3. Ah, no. Jerry DID NOT ‘build his own’. The city of Arlington paid $325 million into the cost of the stadium, half of the (lowball) estimate at the time and their share was capped by contract. Fortunately for Arlington, as the cost ballooned to over $1 billion.

  4. It couldn’t happen to a better group of people.

  5. Bowser has me intrigued but not convinced. Which Federal buildings will have to be razed for this bit of cronyism?

  6. If Bowser is smart she will wait until the 16 year olds can vote this fall (which they will be able to do–for President–despite every conservative for some reason not acting like this is an enormous deal that will cause every blue state to follow within ten years) and then put the question to “the people”!

  7. Also, I like typing “Bowser” because it is a fun name. Bowser! Bowser!

    Editors! You need to start accompanying every piece on D.C. “…Mayor Bowser (pictured)…”

  8. I thought DC had passed some sort of ordinance banning any sport team with the name “redskins” from being located in the district.

    1. There’s an exception for really rich teams, duh.

      1. It would be funny to see Bowser chase some poor high school team from South Dakota out of Capital One after the kids from Sidwell invited them there for an exhibition game as a school project or something.

    2. I don’t know if that went through–but I’ll tell you what: she didn’t use the name when publicly calling for them to come home. I kinda think if she’s going to be unable to even pronounce the name when cutting the ribbon–“We are proud to announce the return of the Washington NFL team to the district!”–it might throw a bit of a wrench into it.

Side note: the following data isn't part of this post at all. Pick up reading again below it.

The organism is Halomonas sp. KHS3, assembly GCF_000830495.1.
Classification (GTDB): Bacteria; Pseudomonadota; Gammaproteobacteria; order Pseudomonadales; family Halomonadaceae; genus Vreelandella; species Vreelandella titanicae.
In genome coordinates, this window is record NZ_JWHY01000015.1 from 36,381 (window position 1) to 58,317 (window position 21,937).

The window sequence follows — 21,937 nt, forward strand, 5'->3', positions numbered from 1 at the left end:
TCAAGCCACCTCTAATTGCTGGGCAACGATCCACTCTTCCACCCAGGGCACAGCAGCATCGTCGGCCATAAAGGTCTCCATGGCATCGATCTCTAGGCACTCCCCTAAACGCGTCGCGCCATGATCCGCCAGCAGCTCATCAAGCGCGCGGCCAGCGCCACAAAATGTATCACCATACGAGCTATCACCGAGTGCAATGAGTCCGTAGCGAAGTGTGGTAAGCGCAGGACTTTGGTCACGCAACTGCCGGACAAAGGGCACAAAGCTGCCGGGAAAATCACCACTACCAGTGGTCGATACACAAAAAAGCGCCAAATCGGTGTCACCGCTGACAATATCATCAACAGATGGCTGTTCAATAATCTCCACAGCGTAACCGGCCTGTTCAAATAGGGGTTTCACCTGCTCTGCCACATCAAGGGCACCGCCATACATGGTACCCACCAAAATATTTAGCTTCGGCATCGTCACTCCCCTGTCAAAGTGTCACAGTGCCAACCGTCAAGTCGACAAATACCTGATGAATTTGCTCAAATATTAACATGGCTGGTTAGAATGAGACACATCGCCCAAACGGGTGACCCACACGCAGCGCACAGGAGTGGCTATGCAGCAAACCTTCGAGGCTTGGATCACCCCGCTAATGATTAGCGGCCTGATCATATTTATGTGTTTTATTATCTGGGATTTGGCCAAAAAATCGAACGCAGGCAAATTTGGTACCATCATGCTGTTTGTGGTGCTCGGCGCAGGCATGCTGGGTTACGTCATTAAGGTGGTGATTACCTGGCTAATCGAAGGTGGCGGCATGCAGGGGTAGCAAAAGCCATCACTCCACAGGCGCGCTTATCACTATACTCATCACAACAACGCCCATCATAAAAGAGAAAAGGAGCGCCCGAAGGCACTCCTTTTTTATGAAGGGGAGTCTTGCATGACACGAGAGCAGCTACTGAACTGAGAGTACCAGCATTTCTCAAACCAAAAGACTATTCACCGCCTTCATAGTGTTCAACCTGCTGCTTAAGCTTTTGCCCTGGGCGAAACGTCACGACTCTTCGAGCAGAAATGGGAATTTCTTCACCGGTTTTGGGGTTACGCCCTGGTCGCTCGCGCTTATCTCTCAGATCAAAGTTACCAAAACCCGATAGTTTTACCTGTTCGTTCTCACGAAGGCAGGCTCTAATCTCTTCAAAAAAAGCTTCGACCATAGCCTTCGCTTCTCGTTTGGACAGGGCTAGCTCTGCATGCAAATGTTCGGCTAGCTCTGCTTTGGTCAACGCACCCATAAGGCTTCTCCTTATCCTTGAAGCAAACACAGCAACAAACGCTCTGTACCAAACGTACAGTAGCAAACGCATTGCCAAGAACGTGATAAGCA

Actually she has been trying to lure the Skins back to DC pretty much her whole time. Before this she kept trying to lure them back to RFK (where absolutely nobody is left now) with renovation promises. And as for the name, she has an official policy of not saying it–claims she doesn’t say it in private. But I have my suspicions about that last part, as she is always fucking up.

      Basically just one of the laundry list of reasons this is a farce and can go absolutely nowhere. No way is this woman going to be able to put up something that appeals to Snyder. No way is she going to be able to proudly bring Snyder and the Redskins to within the DC limits for no apparent reason or benefit to anyone but her ego. The wokeness factor will put it over the top and energize folks–even folks as dumb and masochistic as DC voters.

  9. OT: The Judge on Kavanaugh

    Is The Judge claiming here that Kavanaugh helped write the Patriot Act?

    1. Bah! Just when I was trying to calm down about Kavanaugh.

      Hizzoner has horrible board technique. It makes him look like a crazy person. If I was on his tenure committee I’d vote to deny just on that basis.